Hailing from Chicago, Illinois, and featuring members of Frail Body, Crowning, and Pains, BLEACHED CROSS, a band known for their dark wave, shoegaze, and atmopsheric take on post punk, released their first full-length album in late June 2022. “Bleached Cross” showcased the band’s versatility and offered listeners relatable storytelling that we touched on in our special track by track feature HERE, and this Spring they are back with a special tape edition on Summer Darling Tapes, which is available at this location. To celebrate, we sat down with the band to discuss their inspirations, their unique style, lyrical content, and a lot more!
With many post-punk bands exploring dark themes and imagery in their music, BLEACHED CROSS sought to take it a step further by incorporating heavier and more intense elements. The band made a concerted effort to ensure their music felt cohesive, avoiding any clear separation between post-punk and heavy sections. Instead, they aimed to create an overall sense of foreboding and edginess, not limited to only the explicitly heavier parts of their songs.
Answers by ZM=Zak Maybaum (lead vocals, guitar) and AC= Alex Cegielski (backing vocals, guitar, electronic programming)
Infusing different elements from both ethereal and heavier genres into alternative music is a fuel that literally run through our veins here on IDIOTEQ. This definitely shines through in your self-titled album, so I’m curious. Was it challenging to find the right balance between the different elements you wanted to incorporate, and how did you go about achieving that balance? Tell us a bit about how you translate your influences into this unique blend of yours.
AC: The ideas we came up with when we first started the project had a little more of straightforward post-punk sound, but we pretty quickly started adding in heavier and more experimental elements. It wasn’t super intentional at first, I think we were just leaning on our experiences playing in heavier bands so those elements started to come out naturally. When incorporating elements from heavier genres we try not to force it, it isn’t really about having “heavy” parts, but more about infusing those elements in a way that compliment the darker elements inherent in the post-punk / dark wave genres.
The goal is to push the boundaries of the post-punk sound by creating a mood in the songs that feels oppressive and has a heavy “vibe” without having to be explicitly heavy. Achieving the balance takes a lot of trial and error, but I think we are getting better at understanding how to walk that tight rope.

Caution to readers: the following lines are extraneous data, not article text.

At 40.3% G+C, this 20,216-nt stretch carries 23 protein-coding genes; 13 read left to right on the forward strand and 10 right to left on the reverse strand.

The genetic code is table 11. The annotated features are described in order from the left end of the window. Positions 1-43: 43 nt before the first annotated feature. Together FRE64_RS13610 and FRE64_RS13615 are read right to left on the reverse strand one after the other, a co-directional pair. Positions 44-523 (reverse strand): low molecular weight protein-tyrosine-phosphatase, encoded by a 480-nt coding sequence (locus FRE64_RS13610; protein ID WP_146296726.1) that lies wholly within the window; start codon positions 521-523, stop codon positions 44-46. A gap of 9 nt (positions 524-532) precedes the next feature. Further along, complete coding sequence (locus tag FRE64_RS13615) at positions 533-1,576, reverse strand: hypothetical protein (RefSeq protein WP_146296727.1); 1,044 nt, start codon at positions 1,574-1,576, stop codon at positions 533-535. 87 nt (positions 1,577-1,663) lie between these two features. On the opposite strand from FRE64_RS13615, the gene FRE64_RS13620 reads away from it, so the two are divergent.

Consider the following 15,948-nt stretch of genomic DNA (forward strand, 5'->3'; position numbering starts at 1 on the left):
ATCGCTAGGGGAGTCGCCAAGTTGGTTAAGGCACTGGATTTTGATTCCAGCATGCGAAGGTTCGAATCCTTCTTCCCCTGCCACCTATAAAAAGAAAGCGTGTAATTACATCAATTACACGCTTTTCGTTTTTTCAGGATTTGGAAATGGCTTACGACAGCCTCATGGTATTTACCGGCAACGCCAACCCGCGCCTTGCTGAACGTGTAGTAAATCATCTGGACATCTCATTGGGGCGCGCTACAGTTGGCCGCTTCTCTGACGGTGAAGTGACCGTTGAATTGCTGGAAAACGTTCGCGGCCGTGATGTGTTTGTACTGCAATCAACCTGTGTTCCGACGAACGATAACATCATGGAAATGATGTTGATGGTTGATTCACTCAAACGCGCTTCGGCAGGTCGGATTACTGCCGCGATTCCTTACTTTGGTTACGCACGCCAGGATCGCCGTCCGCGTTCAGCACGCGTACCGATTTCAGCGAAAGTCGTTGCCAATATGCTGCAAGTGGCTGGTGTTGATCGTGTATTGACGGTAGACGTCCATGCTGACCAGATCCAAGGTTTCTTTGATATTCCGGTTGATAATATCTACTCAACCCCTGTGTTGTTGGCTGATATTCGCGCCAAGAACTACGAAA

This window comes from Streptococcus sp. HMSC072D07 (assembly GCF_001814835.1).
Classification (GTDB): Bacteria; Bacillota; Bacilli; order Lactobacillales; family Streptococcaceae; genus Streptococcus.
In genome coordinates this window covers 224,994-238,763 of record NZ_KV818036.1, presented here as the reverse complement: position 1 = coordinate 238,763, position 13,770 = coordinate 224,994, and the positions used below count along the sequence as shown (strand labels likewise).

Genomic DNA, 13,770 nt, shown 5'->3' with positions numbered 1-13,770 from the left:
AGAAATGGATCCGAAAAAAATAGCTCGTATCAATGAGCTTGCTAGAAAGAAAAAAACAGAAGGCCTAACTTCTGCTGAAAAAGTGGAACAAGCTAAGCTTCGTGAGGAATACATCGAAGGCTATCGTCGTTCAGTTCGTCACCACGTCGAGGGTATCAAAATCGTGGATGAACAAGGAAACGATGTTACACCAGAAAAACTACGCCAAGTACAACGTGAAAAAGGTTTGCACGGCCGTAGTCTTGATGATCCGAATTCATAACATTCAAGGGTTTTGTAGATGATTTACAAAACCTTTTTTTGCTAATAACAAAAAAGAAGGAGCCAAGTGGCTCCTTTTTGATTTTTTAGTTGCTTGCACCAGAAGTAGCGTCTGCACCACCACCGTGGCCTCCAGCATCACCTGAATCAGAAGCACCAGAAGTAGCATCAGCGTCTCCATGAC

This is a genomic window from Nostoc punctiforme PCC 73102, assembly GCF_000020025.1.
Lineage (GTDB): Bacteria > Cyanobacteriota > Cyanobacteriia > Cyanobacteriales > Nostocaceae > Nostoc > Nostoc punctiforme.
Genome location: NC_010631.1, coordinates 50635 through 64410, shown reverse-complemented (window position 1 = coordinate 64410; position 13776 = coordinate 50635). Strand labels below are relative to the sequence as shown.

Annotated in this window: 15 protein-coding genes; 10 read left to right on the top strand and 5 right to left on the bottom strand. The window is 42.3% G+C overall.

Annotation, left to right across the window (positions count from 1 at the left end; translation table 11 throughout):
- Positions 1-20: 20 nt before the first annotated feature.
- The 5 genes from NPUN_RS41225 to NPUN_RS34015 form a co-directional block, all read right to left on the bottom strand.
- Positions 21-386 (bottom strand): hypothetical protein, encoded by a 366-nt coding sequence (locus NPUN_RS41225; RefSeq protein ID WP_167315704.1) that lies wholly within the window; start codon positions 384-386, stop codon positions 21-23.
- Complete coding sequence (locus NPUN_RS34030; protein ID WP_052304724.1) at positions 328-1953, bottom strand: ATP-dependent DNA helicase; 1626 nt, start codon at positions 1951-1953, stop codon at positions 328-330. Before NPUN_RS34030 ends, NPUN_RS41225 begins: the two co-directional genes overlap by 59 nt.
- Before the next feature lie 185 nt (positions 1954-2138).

Your album’s lyrical themes cover a lot of heavy topics, from grief and loss to religion. How do you approach writing lyrics for your songs, and what inspires the themes you choose to explore?
ZM: When I’m writing lyrics it really depends on if I have something personal to draw from or not to get things started. I think the first impressions I have on how a song sounds largely affect what I choose to focus on as well. For instance The Last Embrace…that song had a very wistful/mournful sound to me when we were demoing it, so I immediately knew that my lyrics would try to reflect and enhance that feeling it gave me. Grief and loss were something I experienced on a level I never really had previously in my life during the end of 2020, so I drew pretty heavily from personal experience when it came to that.
Other songs like Flesh Prison had a more ominous and creepy feeling to them, so I try to think of subject matter that can fit the feeling the song gives me and I usually start by building off of that. I very much do stream of consciousness writing and lines I write will influence where I go as I write, and then sometimes I need to revise heavily and keep trying to add stuff, other times what comes out is pretty close to what the final product is. I think our imagery we have used on merch and just our general aesthetic we have cultivated has also helped me get more creative from where I take lyrical inspiration and subject matter for songs now compared to before I was in this band, which I am super grateful for.